Kaleb of Axum


Kaleb of Axum

###@@@KEYEND@@@###Infobox Saint
name=Saint Elesbaan
birth_date=?
death_date=c. 540
feast_day=October 24
venerated_in=Oriental Orthodox Churches
Eastern Orthodox Churches
Roman Catholic Church


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titles=King of Ethiopia
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Kaleb (c.520) is perhaps the best-documented, if not best-known, king of Axum. Procopius of Caesarea calls him "Hellestheaeus", a variant of his throne name Ella Atsbeha or Ella Asbeha ("Histories", 1.20). On both his coins and inscriptions he left at Axum, as well as Ethiopian hagiographical sources and king lists, he refers to himself as the son of Tazena. [S. C. Munro-Hay, "Aksum: An African Civilization of Late Antiquity" (Edinburgh: University Press, 1991), p. 84.] He may be the "Atsbeha" or "Asbeha" of the Ethiopian legends of Abreha and Asbeha, the other possibility being Ezana's brother Saizana.

Procopius, John of Ephesus, and other contemporary historians recount his invasion of Yemen around 520, against the Jewish Himyarite king Yusuf Asar Yathar (also known as Dhu Nuwas), who was persecuting the Christians in his kingdom. After much fighting, Kaleb's soldiers eventually routed Yusuf's forces and killed the king, allowing Kaleb to appoint Sumuafa' Ashawa', a native Christian (named Esimphaios by Procopius), as his viceroy of Himyar. As a result of his protection of the Christians, he is known as St. Elesbaan after the sixteenth-century Cardinal Cesare Baronio added him to his edition of the "Roman Martyrology" despite his being a Monophysite and therefore technically a heretic. [cite book | title = Butler's Lives of the Saints: October | isbn= 0814623867 | year = 1996 | title = Alban Butler | chapter=SS Aretas and the Martyrs of Najran, and St Elsebann (523) | pages = p.169 ] [cite book | title = The Saints go marching in : a one volume hagiography of Africans, or descendants of Africans, who have been canonized by the church, including three of the early popes | author = R. Fulton Holtzclaw | year = 1980 | publisher = Keeble Press | location = Shaker Heights, OH | id = OCLC|6081480 | pages = p.64 | quote = St. Elesbaan was an Aksumite king of Ethiopia who recovered the royal power in Himyar (Yemen) after the massacre of the Martyrs of Najran. ] [cite book | title = Saints of Africa | author = Vincent J. O'Malley, C.M. | publisher = Our Sunday Visitor Publishing | location = Huntington, IN | isbn = 087973373X | year = 2001 ] However, the question of whether Miaphysitism—the actual christology of the Oriental Orthodox Churches (including the Coptic Orthodox Church)—was a heresy is a question which remains to this day, and other Oriental saints such as Isaac of Syria continue to be venerated by the Chalcedonian churches.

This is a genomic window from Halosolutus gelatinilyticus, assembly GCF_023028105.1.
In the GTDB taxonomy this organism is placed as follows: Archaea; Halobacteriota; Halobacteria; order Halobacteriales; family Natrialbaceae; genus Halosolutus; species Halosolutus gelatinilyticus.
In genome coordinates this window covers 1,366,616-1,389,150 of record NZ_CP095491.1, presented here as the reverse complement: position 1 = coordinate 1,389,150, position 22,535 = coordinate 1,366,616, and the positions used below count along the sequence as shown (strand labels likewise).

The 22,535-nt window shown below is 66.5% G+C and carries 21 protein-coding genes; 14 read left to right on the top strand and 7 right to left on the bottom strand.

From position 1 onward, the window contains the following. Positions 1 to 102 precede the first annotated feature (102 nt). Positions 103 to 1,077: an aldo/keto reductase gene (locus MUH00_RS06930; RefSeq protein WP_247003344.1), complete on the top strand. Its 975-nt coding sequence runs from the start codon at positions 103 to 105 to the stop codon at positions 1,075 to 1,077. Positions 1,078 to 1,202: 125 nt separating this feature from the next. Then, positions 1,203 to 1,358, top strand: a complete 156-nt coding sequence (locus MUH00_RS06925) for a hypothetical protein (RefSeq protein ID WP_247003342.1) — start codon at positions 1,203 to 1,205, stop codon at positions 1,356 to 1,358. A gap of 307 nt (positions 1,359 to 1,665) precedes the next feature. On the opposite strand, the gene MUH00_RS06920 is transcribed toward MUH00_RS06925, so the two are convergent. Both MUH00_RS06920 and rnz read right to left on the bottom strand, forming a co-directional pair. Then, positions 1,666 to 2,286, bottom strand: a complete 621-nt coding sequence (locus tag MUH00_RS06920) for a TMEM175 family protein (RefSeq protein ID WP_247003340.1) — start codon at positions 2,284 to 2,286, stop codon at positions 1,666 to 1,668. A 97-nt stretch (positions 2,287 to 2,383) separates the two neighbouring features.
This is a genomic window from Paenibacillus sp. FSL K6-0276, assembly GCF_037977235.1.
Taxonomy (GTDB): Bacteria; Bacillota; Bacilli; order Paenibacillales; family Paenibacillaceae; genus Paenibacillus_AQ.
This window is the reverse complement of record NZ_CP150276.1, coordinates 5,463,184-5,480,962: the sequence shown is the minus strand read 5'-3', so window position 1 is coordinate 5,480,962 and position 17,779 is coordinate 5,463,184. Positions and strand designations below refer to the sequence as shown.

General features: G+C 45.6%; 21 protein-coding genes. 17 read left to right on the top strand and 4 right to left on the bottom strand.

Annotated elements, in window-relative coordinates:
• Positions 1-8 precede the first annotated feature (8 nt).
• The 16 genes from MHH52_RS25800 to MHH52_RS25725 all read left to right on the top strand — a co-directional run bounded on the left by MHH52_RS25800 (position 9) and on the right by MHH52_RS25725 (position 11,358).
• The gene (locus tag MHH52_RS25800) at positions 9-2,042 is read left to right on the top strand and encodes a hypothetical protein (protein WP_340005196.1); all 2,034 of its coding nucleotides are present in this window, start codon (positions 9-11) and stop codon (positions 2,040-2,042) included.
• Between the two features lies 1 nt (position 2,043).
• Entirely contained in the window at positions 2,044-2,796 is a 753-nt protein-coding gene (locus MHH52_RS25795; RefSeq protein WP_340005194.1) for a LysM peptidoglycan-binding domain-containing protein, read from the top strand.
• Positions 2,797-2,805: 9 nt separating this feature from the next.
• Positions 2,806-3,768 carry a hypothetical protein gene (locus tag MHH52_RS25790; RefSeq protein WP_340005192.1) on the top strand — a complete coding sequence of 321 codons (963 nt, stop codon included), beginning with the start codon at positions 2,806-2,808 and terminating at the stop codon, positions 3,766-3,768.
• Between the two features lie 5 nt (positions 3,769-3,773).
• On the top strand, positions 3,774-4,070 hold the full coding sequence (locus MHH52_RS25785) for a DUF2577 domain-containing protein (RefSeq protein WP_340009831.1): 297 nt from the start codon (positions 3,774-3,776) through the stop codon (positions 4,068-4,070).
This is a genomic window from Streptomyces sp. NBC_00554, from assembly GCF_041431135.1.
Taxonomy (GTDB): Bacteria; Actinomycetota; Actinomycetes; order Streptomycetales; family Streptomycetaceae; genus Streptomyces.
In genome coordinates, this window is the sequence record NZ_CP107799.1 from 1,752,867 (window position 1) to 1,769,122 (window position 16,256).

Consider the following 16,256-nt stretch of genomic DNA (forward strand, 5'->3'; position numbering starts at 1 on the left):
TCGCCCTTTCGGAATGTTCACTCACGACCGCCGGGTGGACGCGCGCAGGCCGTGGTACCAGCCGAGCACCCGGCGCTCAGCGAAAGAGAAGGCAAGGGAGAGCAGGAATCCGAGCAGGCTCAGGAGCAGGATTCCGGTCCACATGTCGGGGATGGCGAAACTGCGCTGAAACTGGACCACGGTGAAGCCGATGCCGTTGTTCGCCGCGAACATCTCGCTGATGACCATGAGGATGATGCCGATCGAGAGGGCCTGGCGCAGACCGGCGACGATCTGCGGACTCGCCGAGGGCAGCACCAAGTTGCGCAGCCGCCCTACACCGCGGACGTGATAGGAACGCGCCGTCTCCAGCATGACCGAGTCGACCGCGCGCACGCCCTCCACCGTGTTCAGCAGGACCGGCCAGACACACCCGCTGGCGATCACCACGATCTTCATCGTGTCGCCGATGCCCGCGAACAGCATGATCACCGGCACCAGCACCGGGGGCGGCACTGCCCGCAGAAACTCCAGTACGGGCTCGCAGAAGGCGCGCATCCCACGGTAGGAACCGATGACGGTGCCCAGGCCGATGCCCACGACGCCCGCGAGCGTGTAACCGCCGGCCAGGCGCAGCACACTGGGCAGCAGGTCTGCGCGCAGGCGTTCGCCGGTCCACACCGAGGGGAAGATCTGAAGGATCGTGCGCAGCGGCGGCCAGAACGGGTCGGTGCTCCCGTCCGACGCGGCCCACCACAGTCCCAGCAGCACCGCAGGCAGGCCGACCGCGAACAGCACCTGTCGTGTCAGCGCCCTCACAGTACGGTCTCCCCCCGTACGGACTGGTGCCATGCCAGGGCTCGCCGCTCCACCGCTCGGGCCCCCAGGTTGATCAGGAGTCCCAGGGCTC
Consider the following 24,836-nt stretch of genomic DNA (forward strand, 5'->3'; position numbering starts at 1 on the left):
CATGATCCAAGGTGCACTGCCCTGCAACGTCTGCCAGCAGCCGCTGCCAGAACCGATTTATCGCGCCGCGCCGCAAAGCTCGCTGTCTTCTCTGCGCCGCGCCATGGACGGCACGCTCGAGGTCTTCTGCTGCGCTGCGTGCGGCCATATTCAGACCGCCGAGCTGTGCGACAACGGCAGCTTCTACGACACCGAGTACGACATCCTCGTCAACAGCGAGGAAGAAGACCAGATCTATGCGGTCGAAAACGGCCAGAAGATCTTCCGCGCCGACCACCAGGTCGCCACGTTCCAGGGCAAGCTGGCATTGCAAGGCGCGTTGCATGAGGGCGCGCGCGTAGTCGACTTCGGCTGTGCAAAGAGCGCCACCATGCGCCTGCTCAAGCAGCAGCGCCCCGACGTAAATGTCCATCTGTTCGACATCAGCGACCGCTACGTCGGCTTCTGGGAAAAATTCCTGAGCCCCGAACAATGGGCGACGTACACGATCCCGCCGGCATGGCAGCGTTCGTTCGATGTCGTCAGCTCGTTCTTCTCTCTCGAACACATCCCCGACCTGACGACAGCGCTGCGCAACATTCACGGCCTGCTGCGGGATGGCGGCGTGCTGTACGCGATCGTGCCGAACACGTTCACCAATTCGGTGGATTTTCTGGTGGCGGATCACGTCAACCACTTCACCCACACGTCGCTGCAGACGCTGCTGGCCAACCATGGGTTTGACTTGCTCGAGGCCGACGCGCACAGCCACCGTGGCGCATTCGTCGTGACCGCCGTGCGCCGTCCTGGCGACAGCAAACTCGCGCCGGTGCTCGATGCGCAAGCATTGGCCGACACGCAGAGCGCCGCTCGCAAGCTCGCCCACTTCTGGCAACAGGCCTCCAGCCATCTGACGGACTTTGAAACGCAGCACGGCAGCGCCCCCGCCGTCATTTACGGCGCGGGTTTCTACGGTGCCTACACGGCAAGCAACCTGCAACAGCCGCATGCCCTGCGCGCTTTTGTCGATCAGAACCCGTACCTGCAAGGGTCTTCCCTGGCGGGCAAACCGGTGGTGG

Axumite control of South Arabia continued until c.525 when Sumuafa' Ashawa' was deposed by Abraha, who made himself king. Procopius states that Kaleb made several unsuccessful attempts to recover his overseas territory; however, his successor later negotiated a peace with Abraha, where Abraha acknowledged the Axumite king's authority and paid tribute. Munro-Hay opines that by this expedition Axum overextended itself, and this final intervention across the Red Sea, "was Aksum's swan-song as a great power in the region." [Munro-Hay, "Aksum", p. 88.]

Ethiopian tradition states that Kaleb eventually abdicated his throne, gave his crown to the Church of the Holy Sepulchre at Jerusalem, and retired to a monastery. [Munro-Hay, "Aksum", pp. 88f.]

Later historians who recount the events of King Kaleb's reign include Ibn Hisham, Ibn Ishaq, and Tabari. Taddesse Tamrat records a tradition he heard from an aged priest in Lalibela that "Kaleb was a man of Lasta and his palace was at Bugna where it is known that Gebre Mesqel Lalibela had later established his centre. The relevance of this tradition for us is the mere association of the name of Kaleb with the evengelization of this interior province of Aksum." [The translation of one inscription, written in Ge'ez, appears with discussion in G.W.B. Huntingford, "The Historical Geography of Ethiopia" (London: The British Academy, 1989), pp. 63-65.]

Besides several inscriptions bearing his name, [Taddesse Tamrat, "Church and State in Ethiopia" (Oxford: Clarendon Press, 1972), p. 26 n. 1] Axum also contains a pair of ruined structures, one said to be his tomb and its partner said to be the tomb of his son Gabra Masqal. (Tradition gives him a second son, Israel, whom it has been suggested is identical with the Axumite king Israel. [Munro-Hay, "Aksum", p. 91.] ) This structure was first examined as an archeological subject by Henry Salt in the early 19th century; almost a century later, it was partially cleared and mapped out by the Deutsche Aksum-Expedition in 1906. The most recent excavation of this tomb was in 1973 by the British Institute in East Africa. [The report of the 1973 excavation of these structures was published in S.C. Munro-Hay, "Excavations at Aksum" (London: British Institute in Eastern Africa, 1989), pp. 42ff.]

The Eastern Orthodox Church commemorates Kaleb as "Saint Elesbaan, king of Ethiopia" on October 24 (for those churches which follow the Julian Calendar, October 24 falls on November 6 of the Gregorian Calendar).

Notes

External links

* [http://ocafs.oca.org/FeastSaintsViewer.asp?SID=4&ID=1&FSID=103048 Blessed Elesbaan the King of Ethiopia] Eastern Orthodox synaxarion
* [http://www.ccel.org/ccel/wace/biodict.html?term=Elesbaan,+king,+hermit,+and+saint+of+Ethiopia Elesbaan, king, hermit, and saint of Ethiopia] entry from the "Dictionary of Christian Biography and Literature to the End of the Sixth Century A.D.", by Henry Wace


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